The Invention of Ecocide: Agent Orange, Vietnam, and the Scientists Who Changed the Way We Think About the Vietnam War, by David Zierler, University of Georgia Press, 2011
Science is never “value neutral”—political and economic interests always inform which scientific questions get asked, and how the answers to those questions are put into practice. Author David Zierler, U.S. State Department Historian, explores this principle in depth with his scholarly and insightful history of the concept of “ecocide,” defined by scientist Arthur Galston as “the willful and permanent destruction of environment in which a people can live in a manner of their own choosing.” Galston coined the term in 1970 as an indictment of America’s use of the herbicide 2,4,5-T, better known as Agent Orange.
Agent Orange was first explored as a potential weapon in 1941, when University of Chicago botanist Ezra E.J. Kraus completed a paper with the innocuous title “Plant Growth Regulators: Possible Uses.” Kraus explored the possible utility of strategically defoliating Japanese forests, which would reveal hidden military installations and deprive the enemy of staple food supplies.
The dropping of atomic bombs on Hiroshima and Nagasaki in August 1945 obviated any the use of Agent Orange during World War II. Zierler makes a convincing case that the bombings—which ushered in the era of “mutually assured destruction”—made the use of Agent Orange in subsequent conflicts all but inevitable. Consider the logic: If both sides are capable of initiating total catastrophe, then neither side is likely to use the nuclear option, which nullifies its deterrent effect in smaller conflicts.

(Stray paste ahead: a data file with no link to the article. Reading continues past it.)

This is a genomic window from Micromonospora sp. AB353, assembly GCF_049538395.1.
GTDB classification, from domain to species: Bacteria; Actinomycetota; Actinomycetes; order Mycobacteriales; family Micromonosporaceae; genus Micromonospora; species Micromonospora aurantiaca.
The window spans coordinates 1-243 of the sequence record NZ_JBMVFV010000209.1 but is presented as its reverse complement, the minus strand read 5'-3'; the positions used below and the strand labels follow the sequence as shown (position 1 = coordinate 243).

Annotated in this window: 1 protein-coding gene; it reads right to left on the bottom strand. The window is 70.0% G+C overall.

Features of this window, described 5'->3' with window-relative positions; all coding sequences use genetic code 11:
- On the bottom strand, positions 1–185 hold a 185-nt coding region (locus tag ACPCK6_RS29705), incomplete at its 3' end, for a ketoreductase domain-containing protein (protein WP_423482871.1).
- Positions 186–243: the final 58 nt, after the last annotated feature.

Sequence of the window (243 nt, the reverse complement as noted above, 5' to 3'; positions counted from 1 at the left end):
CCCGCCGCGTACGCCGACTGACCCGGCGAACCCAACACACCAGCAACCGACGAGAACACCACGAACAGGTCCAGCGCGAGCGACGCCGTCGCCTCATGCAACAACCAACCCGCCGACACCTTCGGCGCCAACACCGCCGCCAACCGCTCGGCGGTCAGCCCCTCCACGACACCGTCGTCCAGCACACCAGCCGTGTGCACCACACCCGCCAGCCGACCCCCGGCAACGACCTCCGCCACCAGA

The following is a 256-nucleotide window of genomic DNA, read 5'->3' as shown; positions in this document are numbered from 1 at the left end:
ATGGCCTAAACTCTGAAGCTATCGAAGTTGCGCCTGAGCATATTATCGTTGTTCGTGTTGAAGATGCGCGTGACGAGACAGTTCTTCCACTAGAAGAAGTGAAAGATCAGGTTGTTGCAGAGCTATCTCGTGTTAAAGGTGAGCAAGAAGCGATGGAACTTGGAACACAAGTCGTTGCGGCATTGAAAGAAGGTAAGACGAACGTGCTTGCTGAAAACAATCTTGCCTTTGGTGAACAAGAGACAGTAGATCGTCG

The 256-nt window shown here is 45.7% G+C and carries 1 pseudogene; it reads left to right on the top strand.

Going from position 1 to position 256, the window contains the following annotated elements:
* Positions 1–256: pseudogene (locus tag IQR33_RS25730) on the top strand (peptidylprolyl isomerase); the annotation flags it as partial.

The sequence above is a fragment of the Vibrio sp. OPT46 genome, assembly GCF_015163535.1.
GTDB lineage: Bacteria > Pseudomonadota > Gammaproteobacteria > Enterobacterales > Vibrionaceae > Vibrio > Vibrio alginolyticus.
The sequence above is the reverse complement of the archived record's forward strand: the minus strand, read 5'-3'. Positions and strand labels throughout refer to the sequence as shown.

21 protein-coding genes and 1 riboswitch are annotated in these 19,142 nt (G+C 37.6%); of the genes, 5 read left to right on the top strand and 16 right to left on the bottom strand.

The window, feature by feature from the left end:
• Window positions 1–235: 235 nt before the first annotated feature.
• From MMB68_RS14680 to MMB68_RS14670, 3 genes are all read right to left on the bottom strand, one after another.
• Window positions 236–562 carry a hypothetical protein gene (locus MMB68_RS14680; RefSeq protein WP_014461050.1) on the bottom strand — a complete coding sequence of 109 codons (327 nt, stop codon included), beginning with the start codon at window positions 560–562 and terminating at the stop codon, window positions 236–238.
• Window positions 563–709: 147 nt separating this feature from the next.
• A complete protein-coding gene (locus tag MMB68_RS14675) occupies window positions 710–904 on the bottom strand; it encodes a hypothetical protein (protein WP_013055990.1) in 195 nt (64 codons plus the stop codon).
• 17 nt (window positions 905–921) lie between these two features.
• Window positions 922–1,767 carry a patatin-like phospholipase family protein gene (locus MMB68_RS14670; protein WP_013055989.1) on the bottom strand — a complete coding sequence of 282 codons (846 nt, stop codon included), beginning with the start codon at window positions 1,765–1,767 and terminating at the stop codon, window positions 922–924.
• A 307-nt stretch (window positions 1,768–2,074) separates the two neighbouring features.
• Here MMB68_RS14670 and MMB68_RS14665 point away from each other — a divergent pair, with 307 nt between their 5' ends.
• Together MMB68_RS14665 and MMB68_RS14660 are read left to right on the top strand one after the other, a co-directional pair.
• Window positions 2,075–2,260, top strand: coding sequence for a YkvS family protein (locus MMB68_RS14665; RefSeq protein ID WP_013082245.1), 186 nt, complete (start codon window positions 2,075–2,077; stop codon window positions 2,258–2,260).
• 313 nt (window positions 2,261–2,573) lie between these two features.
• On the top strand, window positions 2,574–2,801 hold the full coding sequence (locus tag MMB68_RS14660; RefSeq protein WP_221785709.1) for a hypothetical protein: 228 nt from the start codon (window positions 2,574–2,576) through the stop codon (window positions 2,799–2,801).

The Soviets could therefore instigate conflict and revolution around the world without the United States’ nuclear arsenal posing any realistic threat. As a result, by 1961, President John F. Kennedy’s foreign policy emphasized “Flexible Response,” the development of wide ranging and diverse military technologies to combat communist insurgency around the world. With an insurgency growing in Vietnam’s jungles, Agent Orange appeared to the U.S. government as a perfect solution. In Zierler’s assessment, Kennedy approved Operation Ranch Hand (the official name for herbicide deployment in Vietnam) as an opportunity to test the Flexible Response approach to communist containment.
The U.S. government knew that this policy would meet with international resistance. As expected, Hanoi, Moscow and Beijing denounced the use of herbicides as a war crime as soon as Operation Ranch Hand became public knowledge. What the government did not anticipate was the resistance to Agent Orange that subsequently grew within the American scientific community. Zierler provides a detailed account of the exchange between the elite scientific organizations of the time and the Defense Department. The book’s strength lies in its delineation of the various ideologies at play. Galston, for instance, was careful not to oppose the war outright in his objections, strategically adopting and discarding frames for his arguments according to context. Furthermore, the scientists involved rarely considered themselves “environmentalists”—the term “environmentalism” had a far more limited meaning then. Indeed, Zierler shows how the holistic, modern definition of the term “environmentalist” grew to encompass foreign policy specifically as a result of the struggle over Agent Orange.
The Invention of Ecocide is a rewarding, well-reasoned scholarly work that provides a thorough examination of the first great ideological battle between nascent environmentalism and cold war dogmatism.